I’ve been doing masks on my embroidery machine and was going through large amounts of tear away stabilizer. I realized I had gone thru about 20 yards of my 12″ stabilizer and I had a stack of 100 sheets of 8×8 tear away in my bin. After doing about 20 hoopings, I had a light bulb moment! My storage retrieval system (aka quarantine brain) suddenly remembered a video I had seen through a blog post LAST year! Lisa Capen Quilts shared a video about windowing stabilizer when doing the same pattern over and over. Some call it “framing” the stabilizer and others called it “windowing”. Lisa’s video was exactly what I needed to use!
I’ve been using my reposition-able hoop for the Janome 11000, called the MA hoop. It is essentially an 8″ x 12″ hoop so I can do two masks at a time.
So, now I hoop a piece of tear-away stabilizer and do the first stitch out.
The trick is to remove the mask “gently” from the hoop without tearing the surrounding stabilizer. Then I replace the torn away piece with a “square of 8×8” over the top. I use the Elmers glue stick to anchor it to the “frame” of the stabilizer remaining in the hoop.
They don’t have to overlap, but I was too lazy to cut it perfectly and I vary the overlap. The glue stick takes a few minutes to dry, and I use the heat of my iron in the frame to speed it up. My big iron fits perfectly in the frame with room to move it around. In my small 5×7 hoop I use my mini-iron to dry the glue.
This is what it looks like on the back of the hoop. You can see the very first ones were rectangles, then I switched to a different pattern about the same size. The stabilizer was starting to wear on the left edge of the frame, so I glued on a patch!
I did at least 7 set ups using this method before I ran out of Elmers Glue Stick!. I tried liquid white glue and I had to let it dry overnight. (Not expedient!) I over applied and it wasn’t drying with the iron so I gave up for the night.
The masks in the above photo are from Creative Appliques pattern https://creativeappliques.com/
I took a break for a few days from “in the hoop masks“, while I worked on the Community Mask Project for the local chicken processing plant. Got my 28 done for that request using the sewing machine and the information I shared about the pleating and ties – Fast Masks with Ties
Can I tell you how I got excited with the things in the photo below?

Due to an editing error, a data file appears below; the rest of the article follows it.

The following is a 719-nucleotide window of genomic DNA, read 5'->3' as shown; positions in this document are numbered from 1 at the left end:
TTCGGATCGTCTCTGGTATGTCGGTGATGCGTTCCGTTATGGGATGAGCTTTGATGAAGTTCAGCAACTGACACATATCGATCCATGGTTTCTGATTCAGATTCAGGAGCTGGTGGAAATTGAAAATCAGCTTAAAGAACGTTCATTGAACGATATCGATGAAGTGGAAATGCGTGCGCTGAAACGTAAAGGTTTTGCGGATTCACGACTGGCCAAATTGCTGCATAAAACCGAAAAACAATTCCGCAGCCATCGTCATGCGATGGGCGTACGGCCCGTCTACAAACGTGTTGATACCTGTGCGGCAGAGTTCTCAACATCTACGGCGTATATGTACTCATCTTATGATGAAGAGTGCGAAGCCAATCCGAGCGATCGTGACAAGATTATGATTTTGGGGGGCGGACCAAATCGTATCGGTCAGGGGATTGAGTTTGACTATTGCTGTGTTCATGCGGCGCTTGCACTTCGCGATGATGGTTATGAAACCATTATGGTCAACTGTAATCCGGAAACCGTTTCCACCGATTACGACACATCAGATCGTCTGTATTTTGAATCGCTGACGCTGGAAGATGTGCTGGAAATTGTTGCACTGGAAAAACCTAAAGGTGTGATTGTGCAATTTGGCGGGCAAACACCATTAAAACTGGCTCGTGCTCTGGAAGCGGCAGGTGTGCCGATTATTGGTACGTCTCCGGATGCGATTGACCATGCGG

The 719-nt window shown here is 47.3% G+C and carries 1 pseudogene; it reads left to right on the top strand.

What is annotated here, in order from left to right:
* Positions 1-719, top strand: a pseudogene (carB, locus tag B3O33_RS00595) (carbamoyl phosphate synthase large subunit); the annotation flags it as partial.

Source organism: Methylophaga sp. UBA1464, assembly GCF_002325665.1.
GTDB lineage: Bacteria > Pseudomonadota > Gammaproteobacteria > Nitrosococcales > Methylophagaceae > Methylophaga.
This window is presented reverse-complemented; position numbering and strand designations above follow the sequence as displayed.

On the left are the directions for the mask project, and peaking out was Step 5 for the Scrap Dance Twist, which had to wait until my 28 masks were done. On the right, in the basket are two treasures! My order of elastic arrived! And I found another glue stick in the kitchen drawer! (I’ve used 2 up so far windowing stabilizer, so I am pretty excited to find this one!).
I got busy with my Scrap Dance Twist Step 5 chain piecing the units for a king size quilt! This is my FUN sewing time!
The directions on Carole’s blog post From My Carolina Home – Scrap Dance Twist remind you to “try to make the units as scrappy as possible”.
This step went together quickly. If you haven’t started, it’s not too late. Go check out Carole’s blog and look for the Scrap Dance Twist button on the right side of her blog.
I’ve got everything back in the container, with the directions and the units, waiting for the next clue which comes out on May 1st. If you are sewing along, be sure to go back to the blog and check for some corrections to units for a couple of the sizes.
Next up on my sewing schedule is working on the “senior quilt” for my church. This is a group project that we started in February, and since the quarantine, it’s been a bit of a “round robin”. The group made most of the blocks in February –
I finished up what didn’t get done during our group sewing and got it laid out on the design wall.
One of the group members lives nearby and offered to assemble the quilt top. I took pictures of the layout while it was on the design wall, and numbered the blocks /rows for her. Once she got a break from “mask making” she assembled the top and delivered back to me. Now, it is time for me to “clear my cutting table” and do some measuring for the borders and get them sewn on. One step at a time, but nice to be able to work on something fun.
Making masks has eaten up a lot of sewing time for many quilters, and taking a break to work on a couple of quilt projects has been fun. My sewing room is a full blown disaster (as evidenced in many of these pictures!) and some “clean up” time is also in order.
Stay well, keep stitching!